Coccidiosis: Importance in poultry industry, its diagnosis and preventive measures

In the poultry industry coccidiosis is the most common and expensive disease caused by protozoa belonging to the genus Eimeria that reproduce in the gastrointestinal tract of both healthy and infected birds.

Author: Dr.Maria Jamil1, Dr.Kashif Saleemi1., Dr.Ali Raza2, Dr.Muhammad Tahir Aleem3

  1. Department of Pathology, Faculty of veterinary science, University of Agriculture, Faisalabad
  2. Department of Microbiology, Faculty of veterinary science, University of Agriculture, Faisalabad
  3. MOE Joint International Research Laboratory of Animal Health and Food Safety, College of Veterinary Medicine, Nanjing Agricultural University, 210095 Nanjing, P.R.China

 

     

 

In the poultry industry coccidiosis is the most common and expensive disease caused by protozoa belonging to the genus Eimeria that reproduce in the gastrointestinal tract of both healthy and infected birds. Coccidiosis is mainly the disease of young birds because in adult birds immunity develops after the infection. Due to its direct and short lifecycle, several outbreaks in the poultry industry has been reported.

 

Clinical signs:

  • Intestinal damage
  • Bloody diarrhoea
  • Dehydration
  • Loss of skin pigmentation
  • Decreased egg production
  • Decreased weight gain and FCR.

Factors contributing to outbreaks:

  • Immunosuppression
  • Environmental and managemental stress
  • Improper feeding and ventilation
  • Suboptimal inclusion of anticoccidial
  • Wet litter

Transmission:

Sporulated oocysts mechanically spread by wild birds, insects, rodents also by contaminated boots, clothing, equipment and dust.

Species of Eimeria:

These are nine in number, and they are named as

  1. Eimeria acervuline             6.  Eimeria brunette
  2. Eimeria hagani                   7.   Eimeria maxima
  3. Eimeria mitis                       8.   Eimeria mivati
  1. Eimeria necatrix   Eimeria praecox
  1. Eimeria tenella

Characteristics for the identification of species:

Different species of Coccidia categorized based on location and appearance of the lesions. Size, shape and colour of the oocyst.

Eimeria acervuline:

 Due to Eimeria acervulina in duodenal loop gross white plaques that are arranged transversely. Intestine become pale and having watery and mucoid fluid.

Eimeria brunetti:

It affects duodenal loop but in severe case lesions spread from gizzard to ceca.  Coagulated blood and mucous comes in dropping. In its infection villi removed but basement epithelium remains intact.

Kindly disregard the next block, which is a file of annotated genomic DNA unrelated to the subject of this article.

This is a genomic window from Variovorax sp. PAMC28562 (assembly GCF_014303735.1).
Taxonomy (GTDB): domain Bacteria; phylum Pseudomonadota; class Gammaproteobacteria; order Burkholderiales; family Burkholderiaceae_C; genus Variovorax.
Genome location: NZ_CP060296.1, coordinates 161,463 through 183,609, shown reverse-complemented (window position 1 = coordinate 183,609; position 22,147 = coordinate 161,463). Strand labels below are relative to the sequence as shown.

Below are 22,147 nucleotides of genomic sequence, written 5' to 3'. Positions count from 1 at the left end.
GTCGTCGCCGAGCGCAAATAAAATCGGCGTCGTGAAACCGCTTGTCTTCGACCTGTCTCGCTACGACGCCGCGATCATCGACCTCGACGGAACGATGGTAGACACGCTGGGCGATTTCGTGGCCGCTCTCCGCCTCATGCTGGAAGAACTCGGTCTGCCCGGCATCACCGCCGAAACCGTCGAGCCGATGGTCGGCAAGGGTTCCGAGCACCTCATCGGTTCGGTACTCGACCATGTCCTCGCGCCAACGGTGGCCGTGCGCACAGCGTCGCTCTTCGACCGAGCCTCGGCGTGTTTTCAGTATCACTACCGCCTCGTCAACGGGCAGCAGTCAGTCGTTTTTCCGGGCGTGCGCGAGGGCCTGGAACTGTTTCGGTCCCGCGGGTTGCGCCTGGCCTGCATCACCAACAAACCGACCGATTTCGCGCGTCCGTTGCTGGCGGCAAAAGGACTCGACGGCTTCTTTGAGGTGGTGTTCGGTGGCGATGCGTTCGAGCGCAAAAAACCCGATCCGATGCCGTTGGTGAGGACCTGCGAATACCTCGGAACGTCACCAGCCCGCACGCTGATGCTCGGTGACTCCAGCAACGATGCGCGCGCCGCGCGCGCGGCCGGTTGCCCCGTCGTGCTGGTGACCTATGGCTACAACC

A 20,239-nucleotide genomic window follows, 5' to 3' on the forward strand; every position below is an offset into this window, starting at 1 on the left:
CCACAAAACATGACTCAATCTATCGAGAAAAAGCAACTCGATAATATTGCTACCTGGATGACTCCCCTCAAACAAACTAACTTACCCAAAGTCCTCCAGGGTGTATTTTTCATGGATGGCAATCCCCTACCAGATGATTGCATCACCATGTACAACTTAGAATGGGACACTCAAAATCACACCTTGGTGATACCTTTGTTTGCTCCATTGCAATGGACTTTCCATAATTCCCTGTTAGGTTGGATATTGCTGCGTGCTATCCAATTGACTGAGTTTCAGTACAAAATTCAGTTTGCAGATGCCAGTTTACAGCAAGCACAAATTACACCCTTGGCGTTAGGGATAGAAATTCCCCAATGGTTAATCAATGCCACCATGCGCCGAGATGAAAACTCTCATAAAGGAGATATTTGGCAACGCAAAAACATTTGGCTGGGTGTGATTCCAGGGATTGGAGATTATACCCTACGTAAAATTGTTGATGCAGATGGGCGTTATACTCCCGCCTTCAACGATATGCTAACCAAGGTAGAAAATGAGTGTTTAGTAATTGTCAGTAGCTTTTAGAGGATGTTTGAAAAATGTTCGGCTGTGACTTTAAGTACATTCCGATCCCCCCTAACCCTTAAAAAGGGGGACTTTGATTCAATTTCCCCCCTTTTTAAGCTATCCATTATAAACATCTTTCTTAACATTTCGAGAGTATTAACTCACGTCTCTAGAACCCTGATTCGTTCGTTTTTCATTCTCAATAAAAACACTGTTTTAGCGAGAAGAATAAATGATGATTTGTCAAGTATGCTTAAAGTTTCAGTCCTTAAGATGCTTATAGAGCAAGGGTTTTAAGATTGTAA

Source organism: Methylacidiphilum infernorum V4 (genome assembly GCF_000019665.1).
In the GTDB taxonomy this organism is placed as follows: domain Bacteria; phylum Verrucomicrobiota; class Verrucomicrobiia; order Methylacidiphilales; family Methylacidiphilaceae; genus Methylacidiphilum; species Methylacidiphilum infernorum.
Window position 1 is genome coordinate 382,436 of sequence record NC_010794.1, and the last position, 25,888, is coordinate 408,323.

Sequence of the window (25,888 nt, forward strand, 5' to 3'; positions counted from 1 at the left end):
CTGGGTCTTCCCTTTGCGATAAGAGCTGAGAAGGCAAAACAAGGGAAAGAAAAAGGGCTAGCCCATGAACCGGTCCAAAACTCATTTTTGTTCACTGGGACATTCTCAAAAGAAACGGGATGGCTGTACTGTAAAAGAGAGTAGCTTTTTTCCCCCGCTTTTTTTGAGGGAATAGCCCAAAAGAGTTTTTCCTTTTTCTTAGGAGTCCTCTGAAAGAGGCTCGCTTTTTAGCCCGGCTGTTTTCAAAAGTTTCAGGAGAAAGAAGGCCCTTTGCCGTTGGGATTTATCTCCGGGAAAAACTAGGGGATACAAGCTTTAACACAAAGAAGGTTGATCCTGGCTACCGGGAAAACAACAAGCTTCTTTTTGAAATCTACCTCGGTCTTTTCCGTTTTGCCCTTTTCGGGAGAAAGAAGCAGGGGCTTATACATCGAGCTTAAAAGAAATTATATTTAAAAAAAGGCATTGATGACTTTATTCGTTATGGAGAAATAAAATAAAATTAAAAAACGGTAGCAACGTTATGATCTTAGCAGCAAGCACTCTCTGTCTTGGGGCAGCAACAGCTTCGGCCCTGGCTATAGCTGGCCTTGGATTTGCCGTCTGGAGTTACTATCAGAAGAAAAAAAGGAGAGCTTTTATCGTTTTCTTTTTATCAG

Eimeria hagani:

 It produces lesions in the small intestine and ceca having petechiae and white opacities. In its infection, intestinal contents become creamy or watery.

Eimeria maxima:

It mainly affect the mid-small intestine but in severe cases effects the whole tract of a bird. In its infection abundance of yellow-orange mucus in midgut leads to the ballooning of intestine.

Eimeria mitis:  Cause lesions in lower small intestine.

Eimeria mivati: Cause lesions from duodenal loop to ceca.

Diagnosis:

Coccidiosis is easily diagnosed by faecal examination by counting coccidia/gram of faeces, smear preparation. Also, by examining of the intestinal tract to identify the lesion.

Prevention and control of coccidiosis:

Preventive medication is best to avoid losses that occur with the passage of time and treatment. Anticoccidial drugs include sulphonamide, amprolium, Polyether ionophores, Quinoline. Today for the prevention and control of coccidiosis is based on chemotherapy, using anticoccidial drugs, vaccination along with hygienic measures and improved farm management.

Conclusion:

Infections with coccidia cause severe economic losses. Currently, the prevention and control of coccidiosis are based on good hygiene, chemotherapy (Coccidiostats) and immunization. Generally, anticoccidial drugs or vaccination alone is of little value, unless they are accompanied by improvements in all aspects of management. More attention should be given to improved sanitation and hygiene at the farm level. Including, all parameters which can improve litter quality such as; appropriate installation and management of water systems, providing adequate feeding space, maintaining recommended stocking density and supplying adequate ventilation.

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